The Mauritanian – Film Review
Director: Kevin Macdonald
Writers: Michael Bronner (screenplay by) (as M.B. Traven), Rory Haines (screenplay by)
Stars: Tahar Rahim, Nouhe Hamady Bari, Saadna Hamoud, Jodie Foster
The Mauritanian is on Amazon Prime Video from April 1st.
This is the story of Mohamedou Ould Slahi (Tahar Rahim). He was an Electrical Engineer living and working in Mauritania in north-west Africa at the time of the September 11 attacks in 2001. He was detained by the Mauritanian authorities for questioning on the 29th of September the same year and was later interrogated by the FBI. At that point, the CIA used extraordinary rendition to transport him to Jordan and eventually to the Guantanamo Bay detention camp in 2002. This film tells his story but adds two extra elements to the tale in the form of his defence attorney Nancy Hollander (Jodie Foster) and the prosecuting attorney Stuart Couch (Benedict Cumberbatch).
The film is based on the book “Guantánamo Diary”, which was written by Mohamedou while in the detention camp and was published in January 2015. It tells a harrowing story of the treatment he received and also his long journey to receive any level of justice from the American authorities. The film is directed by Scottish director Kevin Macdonald who is known for The Last King of Scotland (2006) and to a lesser extent, State of Play (2009).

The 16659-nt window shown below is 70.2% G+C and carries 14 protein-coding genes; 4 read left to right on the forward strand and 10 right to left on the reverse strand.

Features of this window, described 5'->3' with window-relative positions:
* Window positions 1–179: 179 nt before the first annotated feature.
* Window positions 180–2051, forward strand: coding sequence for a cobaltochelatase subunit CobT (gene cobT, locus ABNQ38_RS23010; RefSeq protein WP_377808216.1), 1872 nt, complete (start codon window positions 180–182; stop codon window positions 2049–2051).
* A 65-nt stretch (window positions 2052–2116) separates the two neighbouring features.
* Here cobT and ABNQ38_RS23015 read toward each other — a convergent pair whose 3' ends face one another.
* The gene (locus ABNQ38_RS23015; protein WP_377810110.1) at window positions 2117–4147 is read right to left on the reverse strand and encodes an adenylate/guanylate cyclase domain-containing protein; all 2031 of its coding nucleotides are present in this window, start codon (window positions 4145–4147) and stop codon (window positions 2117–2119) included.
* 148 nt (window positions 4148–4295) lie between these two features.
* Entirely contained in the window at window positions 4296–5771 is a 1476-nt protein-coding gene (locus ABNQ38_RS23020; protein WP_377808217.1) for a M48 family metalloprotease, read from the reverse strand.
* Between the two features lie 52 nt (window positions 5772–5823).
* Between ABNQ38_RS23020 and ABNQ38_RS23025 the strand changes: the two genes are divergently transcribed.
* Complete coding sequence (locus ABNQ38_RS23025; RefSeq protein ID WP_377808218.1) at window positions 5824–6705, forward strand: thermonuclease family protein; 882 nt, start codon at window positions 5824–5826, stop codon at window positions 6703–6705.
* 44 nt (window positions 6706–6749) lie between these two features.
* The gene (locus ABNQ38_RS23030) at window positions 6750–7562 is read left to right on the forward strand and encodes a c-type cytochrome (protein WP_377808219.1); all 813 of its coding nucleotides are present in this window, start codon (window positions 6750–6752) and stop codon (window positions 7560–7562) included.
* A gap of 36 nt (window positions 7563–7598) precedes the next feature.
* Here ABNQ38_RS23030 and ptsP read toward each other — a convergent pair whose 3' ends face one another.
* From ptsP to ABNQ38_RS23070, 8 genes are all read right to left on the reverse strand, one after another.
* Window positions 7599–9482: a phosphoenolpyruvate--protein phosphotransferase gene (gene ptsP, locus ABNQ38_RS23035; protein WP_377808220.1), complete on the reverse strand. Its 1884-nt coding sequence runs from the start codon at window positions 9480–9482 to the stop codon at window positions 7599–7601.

This work is highly political and for once it’s hard to argue that America are the good guys! It is important for America to acknowledge its failings and abuses of power, and that is certainly the case here. If you’re expecting a courtroom drama with many twists and turns, you’ll be sadly disappointed. At times, the story felt a little predictable as we’ve all seen the images of what went on in Guantanamo Bay. It may have helped to tell us more about Mohamedou before his time in the camp to give depth to his character. The main point of interest is the performance of Jodie Foster as the grizzled defence attorney Nancy Hollander. Foster recently won the Golden Globe for best-supporting actress in a film and the award is well deserved. It was quite a surprise she was snubbed for a similar nomination at the Oscars. Benedict Cumberbatch, on the other hand, does little with the role of Stuart Couch, as he focuses on the stoicism of this army man. Tahar Rahim turns the character of Mohamedou into a warm and likeable character, despite having little to work with. Overall, the film is a well-constructed piece, but the script could have done with a few tweaks to turn it into the film the story deserved.
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